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Natalie’s lived experience

Natalie is 52 years old, lives in the ACT and identifies as a family member of a person living with BPD.

 

What is your relationship with someone with BPD?

My partner has BPD.

 

What was your experience of the person you care for receiving a diagnosis?

It was good to have an answer that made sense and helped us the path to move forward and work towards a life worth living.

 

What could have made the experience of receiving a diagnosis better?

Not getting stigmatised attitude and information from health professionals. There is always hope.

 

What would you like carers who are struggling to accept the diagnosis of BPD to know?

Don’t listen to the stigma, listen to others who have been there and things have gotten better. There is always HOPE. Things can get better. Seek good professional support, reach out to other Carers. Change can start with YOU.

 

What would you like carers who are struggling to support someone with BPD and feeling overwhelmed to know?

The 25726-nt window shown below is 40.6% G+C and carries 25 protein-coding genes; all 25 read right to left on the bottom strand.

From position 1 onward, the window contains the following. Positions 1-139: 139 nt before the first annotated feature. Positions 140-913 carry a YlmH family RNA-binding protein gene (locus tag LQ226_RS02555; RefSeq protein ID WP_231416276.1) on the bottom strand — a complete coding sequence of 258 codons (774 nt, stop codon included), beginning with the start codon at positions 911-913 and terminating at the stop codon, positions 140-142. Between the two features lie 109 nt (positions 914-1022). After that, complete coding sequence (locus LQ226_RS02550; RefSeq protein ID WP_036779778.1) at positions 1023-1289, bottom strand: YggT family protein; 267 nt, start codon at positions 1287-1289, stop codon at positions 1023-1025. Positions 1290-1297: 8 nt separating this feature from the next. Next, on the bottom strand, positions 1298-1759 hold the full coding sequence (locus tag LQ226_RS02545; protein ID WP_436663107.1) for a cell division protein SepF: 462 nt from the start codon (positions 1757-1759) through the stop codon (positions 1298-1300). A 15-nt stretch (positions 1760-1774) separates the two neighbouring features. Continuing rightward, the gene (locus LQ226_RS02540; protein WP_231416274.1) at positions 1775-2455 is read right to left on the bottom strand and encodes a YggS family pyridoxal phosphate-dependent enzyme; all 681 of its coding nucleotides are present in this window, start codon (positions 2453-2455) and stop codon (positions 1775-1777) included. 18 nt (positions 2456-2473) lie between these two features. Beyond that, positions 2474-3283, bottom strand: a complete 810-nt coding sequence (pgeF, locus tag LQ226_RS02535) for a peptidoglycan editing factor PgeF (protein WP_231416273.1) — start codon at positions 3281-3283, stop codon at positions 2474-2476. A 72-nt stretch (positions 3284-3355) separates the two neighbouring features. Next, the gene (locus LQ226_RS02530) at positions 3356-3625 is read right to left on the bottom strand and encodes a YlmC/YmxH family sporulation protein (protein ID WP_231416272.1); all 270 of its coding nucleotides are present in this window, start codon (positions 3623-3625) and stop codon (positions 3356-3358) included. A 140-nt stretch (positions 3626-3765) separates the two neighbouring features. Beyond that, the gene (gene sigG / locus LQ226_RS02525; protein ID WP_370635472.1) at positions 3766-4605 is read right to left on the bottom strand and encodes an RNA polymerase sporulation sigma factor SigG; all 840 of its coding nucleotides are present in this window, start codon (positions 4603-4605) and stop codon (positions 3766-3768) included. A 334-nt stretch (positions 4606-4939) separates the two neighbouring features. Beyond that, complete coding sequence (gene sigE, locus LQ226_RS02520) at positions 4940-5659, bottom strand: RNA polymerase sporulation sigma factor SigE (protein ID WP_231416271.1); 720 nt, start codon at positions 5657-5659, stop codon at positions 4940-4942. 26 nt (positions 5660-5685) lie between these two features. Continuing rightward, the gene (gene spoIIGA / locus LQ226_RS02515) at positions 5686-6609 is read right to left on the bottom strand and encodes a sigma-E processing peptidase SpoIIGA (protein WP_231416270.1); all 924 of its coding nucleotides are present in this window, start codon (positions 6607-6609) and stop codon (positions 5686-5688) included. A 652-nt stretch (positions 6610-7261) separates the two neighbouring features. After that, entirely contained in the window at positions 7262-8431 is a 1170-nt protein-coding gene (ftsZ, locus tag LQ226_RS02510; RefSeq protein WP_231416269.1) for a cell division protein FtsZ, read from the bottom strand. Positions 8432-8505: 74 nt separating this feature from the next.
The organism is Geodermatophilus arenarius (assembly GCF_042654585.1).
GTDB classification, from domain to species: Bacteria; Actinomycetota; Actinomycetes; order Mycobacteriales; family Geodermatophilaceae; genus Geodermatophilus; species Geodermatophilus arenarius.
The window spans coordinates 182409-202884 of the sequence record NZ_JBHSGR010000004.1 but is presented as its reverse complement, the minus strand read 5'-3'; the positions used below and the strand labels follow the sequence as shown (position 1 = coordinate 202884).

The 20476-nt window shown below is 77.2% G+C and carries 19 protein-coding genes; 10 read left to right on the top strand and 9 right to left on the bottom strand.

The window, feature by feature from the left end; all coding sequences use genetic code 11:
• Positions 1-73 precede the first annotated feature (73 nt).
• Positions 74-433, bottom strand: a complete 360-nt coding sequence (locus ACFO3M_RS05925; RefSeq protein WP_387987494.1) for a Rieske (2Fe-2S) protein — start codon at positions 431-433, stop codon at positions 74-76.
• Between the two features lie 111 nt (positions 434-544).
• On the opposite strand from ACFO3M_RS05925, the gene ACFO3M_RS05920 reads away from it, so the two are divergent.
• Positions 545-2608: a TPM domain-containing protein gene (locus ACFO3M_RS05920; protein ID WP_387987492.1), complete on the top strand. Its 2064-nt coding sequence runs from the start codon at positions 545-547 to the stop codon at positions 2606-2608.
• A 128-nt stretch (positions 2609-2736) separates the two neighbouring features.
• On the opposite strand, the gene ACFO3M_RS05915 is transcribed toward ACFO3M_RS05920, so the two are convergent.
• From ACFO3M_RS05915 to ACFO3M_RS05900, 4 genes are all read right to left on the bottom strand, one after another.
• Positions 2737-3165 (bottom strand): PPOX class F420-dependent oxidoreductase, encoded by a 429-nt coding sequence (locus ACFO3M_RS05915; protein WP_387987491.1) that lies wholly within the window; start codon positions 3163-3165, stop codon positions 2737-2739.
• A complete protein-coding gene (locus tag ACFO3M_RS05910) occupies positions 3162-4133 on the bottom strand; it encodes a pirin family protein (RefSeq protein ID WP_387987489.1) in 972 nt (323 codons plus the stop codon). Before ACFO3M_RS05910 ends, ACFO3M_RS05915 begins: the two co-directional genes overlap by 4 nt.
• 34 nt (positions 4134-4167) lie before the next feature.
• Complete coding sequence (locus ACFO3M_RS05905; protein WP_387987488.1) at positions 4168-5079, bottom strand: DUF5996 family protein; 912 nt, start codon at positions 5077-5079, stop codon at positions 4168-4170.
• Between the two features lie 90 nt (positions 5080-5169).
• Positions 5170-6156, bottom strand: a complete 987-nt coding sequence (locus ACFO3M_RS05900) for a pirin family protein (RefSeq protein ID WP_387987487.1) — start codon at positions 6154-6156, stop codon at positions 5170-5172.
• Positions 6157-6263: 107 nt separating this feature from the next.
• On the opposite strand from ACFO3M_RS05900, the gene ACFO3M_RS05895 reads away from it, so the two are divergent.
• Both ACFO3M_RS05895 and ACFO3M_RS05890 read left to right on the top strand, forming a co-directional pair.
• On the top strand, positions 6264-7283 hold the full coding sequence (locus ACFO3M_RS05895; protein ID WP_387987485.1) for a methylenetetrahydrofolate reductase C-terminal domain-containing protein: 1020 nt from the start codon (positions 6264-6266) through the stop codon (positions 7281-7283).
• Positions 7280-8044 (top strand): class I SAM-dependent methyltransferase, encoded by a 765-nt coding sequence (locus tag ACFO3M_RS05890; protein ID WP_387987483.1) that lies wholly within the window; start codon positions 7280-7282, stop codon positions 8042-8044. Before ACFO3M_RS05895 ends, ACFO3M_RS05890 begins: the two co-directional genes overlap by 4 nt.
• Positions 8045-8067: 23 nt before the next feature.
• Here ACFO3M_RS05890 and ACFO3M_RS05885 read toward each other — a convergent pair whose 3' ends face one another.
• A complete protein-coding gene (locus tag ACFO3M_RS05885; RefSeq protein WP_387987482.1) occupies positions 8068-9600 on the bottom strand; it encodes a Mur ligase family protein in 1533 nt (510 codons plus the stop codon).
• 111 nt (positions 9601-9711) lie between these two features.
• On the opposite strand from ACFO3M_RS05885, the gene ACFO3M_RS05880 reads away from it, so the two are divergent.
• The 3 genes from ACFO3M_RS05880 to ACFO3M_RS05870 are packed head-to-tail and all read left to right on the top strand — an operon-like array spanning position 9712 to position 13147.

Get help and support. Don’t do this alone, it’s too hard. Seek out professionals who really UNDERSTAND BPD. If they say there is no hope, find a professional with a compassionate view of BPD. Seek out Peer support – other Carers who understand and don’t judge.

 

What did clinicians and mental health professionals do well to support you?

Listen to me and my concerns – I know my loved ones best. Valued my lived experience as a Carer.

 

 

Are you receiving support in your caring role?  What support did you receive/ access?

Yes. I go to Loved Ones of those with BPD Support Group, have done Family Connections, joined Facebook groups for loved ones, made friendships with people in similar situations.

 

 

What can clinicians and mental health professionals offer to better support you?

Learn and understand about BPD, have a compassionate view not a stigmatised one. Value Carers lived experience.

 

What self-care strategies work for you?

I love to crotchet, take baths. Use Radical Acceptance to reduce suffering, practice Mindfulness, practice DBT skills myself and share and build relationships with other Carers of those with BPD.

 

With the wisdom of hindsight what ‘words of wisdom’ would you offer carers struggling to support someone with BPD?

There is ALWAYS HOPE. When you are overwhelmed and feel hopeless reach out for support. Change can start with YOU even if your loved one isn’t ready to change themselves.

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